It’s shortly after sunrise in Ballard, a residential neighborhood of Seattle, Washington near Puget Sound. Erik Koto, the CEO of QuestionPro, has just awakened. He hasn’t even had his morning coffee, but already there’s an alert on his mobile phone from the company’s website design team.
Located in Argentina, the team says the new UI designs are ready for review.
Then there’s a mobile Skype call with his company’s network admin team in India. The call is to confirm bandwidth levels as a QuestionPro customer sends over one million survey invitations through the company’s software platform.
After a short bike ride to the office, Koto jumps immediately into a series of back-to-back virtual meetings. Using phones, screen sharing and video conferencing, various team members connect on three continents, across 14 time zones, and involve sales, marketing, development and support.
And all of this happens before Koto has his English muffin for breakfast.
For Koto and his team at QuestionPro, it’s just another day. The 50-person technology company provides online survey software to 2.5 million users located in over 100 countries.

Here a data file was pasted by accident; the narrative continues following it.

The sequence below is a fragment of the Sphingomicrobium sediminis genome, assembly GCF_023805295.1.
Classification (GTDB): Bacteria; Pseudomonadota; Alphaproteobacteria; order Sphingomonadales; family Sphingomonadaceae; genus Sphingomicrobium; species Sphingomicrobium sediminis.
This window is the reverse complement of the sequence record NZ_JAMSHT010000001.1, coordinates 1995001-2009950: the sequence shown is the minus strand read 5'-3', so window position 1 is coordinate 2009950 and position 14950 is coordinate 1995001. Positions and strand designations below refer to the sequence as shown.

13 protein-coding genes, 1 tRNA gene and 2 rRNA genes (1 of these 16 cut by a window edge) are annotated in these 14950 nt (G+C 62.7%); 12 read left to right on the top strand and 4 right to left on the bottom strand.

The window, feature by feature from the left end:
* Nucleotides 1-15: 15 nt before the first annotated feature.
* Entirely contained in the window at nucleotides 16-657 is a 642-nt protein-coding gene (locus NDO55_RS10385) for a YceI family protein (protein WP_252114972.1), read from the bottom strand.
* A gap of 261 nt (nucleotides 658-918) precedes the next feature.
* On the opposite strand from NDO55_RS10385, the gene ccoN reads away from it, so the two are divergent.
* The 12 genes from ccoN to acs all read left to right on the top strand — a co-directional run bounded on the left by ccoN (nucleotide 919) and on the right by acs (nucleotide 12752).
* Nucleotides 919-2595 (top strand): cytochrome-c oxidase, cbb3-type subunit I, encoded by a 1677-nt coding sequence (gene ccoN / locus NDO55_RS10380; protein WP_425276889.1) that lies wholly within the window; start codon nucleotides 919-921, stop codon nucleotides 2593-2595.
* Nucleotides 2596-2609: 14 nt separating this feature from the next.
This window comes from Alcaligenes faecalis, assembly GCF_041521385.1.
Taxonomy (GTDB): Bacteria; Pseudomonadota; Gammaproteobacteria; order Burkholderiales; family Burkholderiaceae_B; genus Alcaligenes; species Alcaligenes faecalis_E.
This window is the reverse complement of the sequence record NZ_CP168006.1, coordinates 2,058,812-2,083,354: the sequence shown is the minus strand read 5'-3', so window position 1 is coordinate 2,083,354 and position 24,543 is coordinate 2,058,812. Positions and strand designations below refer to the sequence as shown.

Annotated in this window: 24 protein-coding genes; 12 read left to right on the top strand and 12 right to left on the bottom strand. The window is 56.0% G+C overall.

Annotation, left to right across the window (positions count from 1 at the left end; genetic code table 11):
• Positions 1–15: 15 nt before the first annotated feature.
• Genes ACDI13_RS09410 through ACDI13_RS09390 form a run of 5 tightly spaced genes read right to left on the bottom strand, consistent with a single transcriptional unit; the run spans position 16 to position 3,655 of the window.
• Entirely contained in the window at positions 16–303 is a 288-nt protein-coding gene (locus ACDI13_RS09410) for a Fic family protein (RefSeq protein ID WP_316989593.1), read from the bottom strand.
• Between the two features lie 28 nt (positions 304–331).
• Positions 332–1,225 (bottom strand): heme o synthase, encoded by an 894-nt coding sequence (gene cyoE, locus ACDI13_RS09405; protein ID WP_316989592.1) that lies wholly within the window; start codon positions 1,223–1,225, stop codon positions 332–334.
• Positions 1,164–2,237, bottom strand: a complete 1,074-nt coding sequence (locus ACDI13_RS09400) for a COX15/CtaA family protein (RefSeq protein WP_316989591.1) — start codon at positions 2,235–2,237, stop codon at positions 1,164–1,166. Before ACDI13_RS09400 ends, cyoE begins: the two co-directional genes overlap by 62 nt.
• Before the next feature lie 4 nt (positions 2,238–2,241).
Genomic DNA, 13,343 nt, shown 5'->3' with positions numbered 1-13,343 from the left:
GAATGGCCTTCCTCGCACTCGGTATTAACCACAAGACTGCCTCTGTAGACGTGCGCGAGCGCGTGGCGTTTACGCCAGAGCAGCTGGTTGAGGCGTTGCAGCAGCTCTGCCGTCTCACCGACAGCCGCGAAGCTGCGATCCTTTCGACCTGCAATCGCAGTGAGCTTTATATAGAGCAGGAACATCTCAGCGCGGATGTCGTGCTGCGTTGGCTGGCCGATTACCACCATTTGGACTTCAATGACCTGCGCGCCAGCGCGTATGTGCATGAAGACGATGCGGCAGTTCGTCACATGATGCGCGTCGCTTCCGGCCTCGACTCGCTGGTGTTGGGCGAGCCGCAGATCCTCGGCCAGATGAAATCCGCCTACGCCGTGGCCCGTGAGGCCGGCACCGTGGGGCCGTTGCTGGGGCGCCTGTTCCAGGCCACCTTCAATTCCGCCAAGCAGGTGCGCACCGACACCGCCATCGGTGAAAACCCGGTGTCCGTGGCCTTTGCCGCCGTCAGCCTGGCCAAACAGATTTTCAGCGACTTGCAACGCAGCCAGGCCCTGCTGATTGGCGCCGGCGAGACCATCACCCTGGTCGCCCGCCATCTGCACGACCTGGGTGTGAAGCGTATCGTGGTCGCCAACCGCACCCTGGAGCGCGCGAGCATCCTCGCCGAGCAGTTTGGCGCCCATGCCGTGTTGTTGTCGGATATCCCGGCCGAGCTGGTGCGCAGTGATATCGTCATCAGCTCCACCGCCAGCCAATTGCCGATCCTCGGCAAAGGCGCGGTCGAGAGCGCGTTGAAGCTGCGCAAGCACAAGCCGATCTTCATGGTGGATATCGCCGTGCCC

QuestionPro is among the growing number of micromultinationals. These are businesses that are small in size, but operate globally. And QuestionPro has done so almost from day one of its existence.
Small to medium sized companies doing business globally used to be the exception. Today they are becoming the rule. And it’s not just in the tech sector.
According to Kati Suominen, founder and CEO of TradeUp, an equity crowdfunding platform for globalizing companies, such firms are anything but the exception.
In a 2014 report on Suominen’s company website, she notes that 98 percent of U.S. exporters are currently small to medium sized firms with 500 or fewer employees. Further, Suominen says the output from these companies accounts for 38 percent of U.S. exports.
So, what does it take to operate a company like this? And how is it different from a traditional small business like a coffee shop, retail store, realtor or other local operation?
Email Alone Doesn’t Cut It
For one thing, communication takes on a sense of overriding importance in a global company. And it requires some adjustment.
You have to find a way to collaborate across time zones, continents, and cultures, Koto explains in an interview with us.
Technology (Skype, phone conferences, video conferences, messaging chats and screen-shares) has made this much easier. But in Koto’s opinion, fostering communication is not a challenge that is solved by technology alone.
While technology is a great enabler, creating a collaborative global team still comes down to the same basic principles that apply to a small team sitting in the same office. Those principles are (1) being accessible to others on the team, and (2) making the effort to communicate.